Top Science News Of The Week

Posted: Mar 26 2016, 2:33pm CDT | by , Updated: Mar 27 2016, 10:39pm CDT, in News | Latest Science News

Top Science News of the Week
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Moon May Have Shifted its Axis Three Billion Years Ago

A new study reveals that Earth’s Moon may have undergone a radical change in its ancient history. Scientists have long suspected that Moon once had concentrations of ice in the craters surrounding its north and south pole which had been boiled off at some point of its history, indicating Moon must have shifted on its axis by nearly 6 degrees over the course of 1 billion years.

This type of thing is known as true polar wander and it happens very rarely when a planetary body spun on a different axis. Change in Moon’s axis may have occurred due to the movement of a large plume and this volcanic activity some 3.5 billion years ago melted a portion of Moon’s mantle.

Kepler Telescope Captures Shockwave of Supernova for the First Time

NASA’s Kepler Space Telescope has captured the brilliant flash of an exploding star or what astronomers call “shock breakout” of a supernova for the first time.

Supernova is a massive explosion occurring in the ending stages of a giant star’s life. Kepler’s powerful technology and precision allowed astronomers to see the supernova as it erupts and shockwave reaches the surface of the star. The shock breakout itself lasts just 20 minutes so catching this event is a major milestone for astronomers.

Saturn’s Moons and Rings May be Younger than Dinosaurs

New research suggests that some of the icy moon of Saturn and its famous rings may not be too old. Computer modeling of Saturation system indicates that the dramatic birth of moons and rings may have taken place mere 100 million years ago when dinosaurs were roaming the Earth.

Saturn has 62 known moons but scientists were never sure about their ages. All these moons are not only influenced by the gravity of planet but also by each other’s gravity. Using computer simulations and comparing their orbital tilts, researchers found that three of Saturn’ moons – Tethys, Dione and Rhea – had not interacted with other moons over a long period of time, indicating that these moon appeared to be relatively young.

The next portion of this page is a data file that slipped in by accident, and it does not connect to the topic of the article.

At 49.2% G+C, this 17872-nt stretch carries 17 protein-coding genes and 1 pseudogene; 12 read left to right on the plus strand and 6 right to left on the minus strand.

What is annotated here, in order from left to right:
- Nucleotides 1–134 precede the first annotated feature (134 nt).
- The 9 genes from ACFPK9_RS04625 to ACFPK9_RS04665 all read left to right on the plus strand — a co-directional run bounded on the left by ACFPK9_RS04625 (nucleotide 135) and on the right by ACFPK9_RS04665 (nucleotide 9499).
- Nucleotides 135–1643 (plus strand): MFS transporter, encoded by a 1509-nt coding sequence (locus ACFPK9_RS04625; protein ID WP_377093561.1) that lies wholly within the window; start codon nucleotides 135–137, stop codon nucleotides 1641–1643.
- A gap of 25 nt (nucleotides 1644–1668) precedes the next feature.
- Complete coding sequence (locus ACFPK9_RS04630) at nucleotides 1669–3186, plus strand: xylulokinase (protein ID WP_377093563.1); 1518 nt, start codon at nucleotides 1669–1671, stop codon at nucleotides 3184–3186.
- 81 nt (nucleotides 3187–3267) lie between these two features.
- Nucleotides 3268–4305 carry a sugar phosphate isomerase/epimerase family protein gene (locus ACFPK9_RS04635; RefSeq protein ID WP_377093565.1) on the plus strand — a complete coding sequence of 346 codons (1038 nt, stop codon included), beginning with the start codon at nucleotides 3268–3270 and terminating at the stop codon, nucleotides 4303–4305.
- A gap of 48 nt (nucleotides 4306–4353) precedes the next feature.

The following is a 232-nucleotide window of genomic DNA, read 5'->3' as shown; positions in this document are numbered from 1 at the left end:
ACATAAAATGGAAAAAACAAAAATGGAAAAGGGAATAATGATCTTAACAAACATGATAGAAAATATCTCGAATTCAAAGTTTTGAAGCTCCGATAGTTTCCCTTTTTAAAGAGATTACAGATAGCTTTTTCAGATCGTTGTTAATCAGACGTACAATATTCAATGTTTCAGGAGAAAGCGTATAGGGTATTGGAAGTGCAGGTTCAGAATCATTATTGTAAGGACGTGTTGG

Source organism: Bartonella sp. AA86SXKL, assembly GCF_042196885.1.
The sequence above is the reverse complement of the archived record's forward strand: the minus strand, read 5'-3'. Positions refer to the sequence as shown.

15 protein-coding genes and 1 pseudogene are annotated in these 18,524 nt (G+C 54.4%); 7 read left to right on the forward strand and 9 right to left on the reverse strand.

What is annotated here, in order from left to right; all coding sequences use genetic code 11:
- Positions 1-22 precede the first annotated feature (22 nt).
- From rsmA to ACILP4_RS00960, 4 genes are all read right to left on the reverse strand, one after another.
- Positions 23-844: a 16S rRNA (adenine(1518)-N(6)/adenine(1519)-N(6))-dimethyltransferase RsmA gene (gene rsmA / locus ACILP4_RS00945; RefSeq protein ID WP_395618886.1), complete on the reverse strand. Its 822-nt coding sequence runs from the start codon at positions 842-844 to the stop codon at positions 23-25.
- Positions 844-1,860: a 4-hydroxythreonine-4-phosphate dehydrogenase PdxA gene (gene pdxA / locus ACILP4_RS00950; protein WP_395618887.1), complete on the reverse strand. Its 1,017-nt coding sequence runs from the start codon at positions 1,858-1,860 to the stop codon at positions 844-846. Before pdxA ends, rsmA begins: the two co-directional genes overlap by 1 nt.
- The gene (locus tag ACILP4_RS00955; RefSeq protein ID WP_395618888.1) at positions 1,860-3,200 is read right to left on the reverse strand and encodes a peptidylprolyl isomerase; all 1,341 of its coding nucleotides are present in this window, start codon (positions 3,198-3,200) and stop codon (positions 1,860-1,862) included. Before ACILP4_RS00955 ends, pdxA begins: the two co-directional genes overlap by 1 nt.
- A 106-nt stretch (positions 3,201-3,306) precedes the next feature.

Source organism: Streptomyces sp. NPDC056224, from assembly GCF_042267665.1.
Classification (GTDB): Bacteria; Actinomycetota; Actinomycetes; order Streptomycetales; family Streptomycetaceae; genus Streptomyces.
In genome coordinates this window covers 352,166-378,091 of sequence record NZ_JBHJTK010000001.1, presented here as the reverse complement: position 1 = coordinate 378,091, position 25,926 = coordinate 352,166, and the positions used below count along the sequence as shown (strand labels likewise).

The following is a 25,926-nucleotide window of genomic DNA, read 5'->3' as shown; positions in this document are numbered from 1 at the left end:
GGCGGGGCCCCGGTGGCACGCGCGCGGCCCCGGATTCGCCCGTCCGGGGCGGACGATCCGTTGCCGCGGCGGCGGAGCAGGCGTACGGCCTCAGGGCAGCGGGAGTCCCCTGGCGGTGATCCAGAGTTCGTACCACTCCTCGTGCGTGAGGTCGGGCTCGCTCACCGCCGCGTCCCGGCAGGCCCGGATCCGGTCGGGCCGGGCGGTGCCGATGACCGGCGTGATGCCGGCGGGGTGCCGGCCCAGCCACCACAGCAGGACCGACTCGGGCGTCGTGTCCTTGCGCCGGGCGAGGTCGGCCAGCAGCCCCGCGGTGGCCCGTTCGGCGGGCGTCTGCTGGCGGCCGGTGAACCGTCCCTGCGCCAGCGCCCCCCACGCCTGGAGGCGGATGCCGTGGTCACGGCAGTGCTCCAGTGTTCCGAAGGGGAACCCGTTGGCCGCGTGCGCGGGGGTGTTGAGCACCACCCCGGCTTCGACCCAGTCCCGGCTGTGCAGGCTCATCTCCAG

Tallest Peak on Saturn’s Moon Titan Identified

NASA’s Cassini spacecraft has identified the tallest peak on Saturn’s largest moon Titan, which is nearly 11,000 feet high and is found within a trio of mountain called Mithrim Montes. Researchers used images and other data from Cassini’s radar instrument to look beyond the smog which has been obscuring Titan’s atmosphere and revealed the details of the surface.

Shakespeare Skull is Missing from his Grave, Scan Reveals

It appear that skull of William Shakespeare is missing from his grave at Holy Trinity church in Stratford-on-Avon. Researchers reached to the conclusion after performing the first ground penetrating radar scans of playwright’s tomb for an upcoming documentary.

The discovery lends credence to the legend that grave robbers stole the skull in 1794, reflecting that the material placed over grave being dug out and put back again.

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The Author

<a href="/latest_stories/all/all/47" rel="author">Hira Bashir</a>
The latest discoveries in science are the passion of Hira Bashir (). With years of experience, she is able to spot the most interesting new achievements of scientists around the world and cover them in easy to understand reporting.




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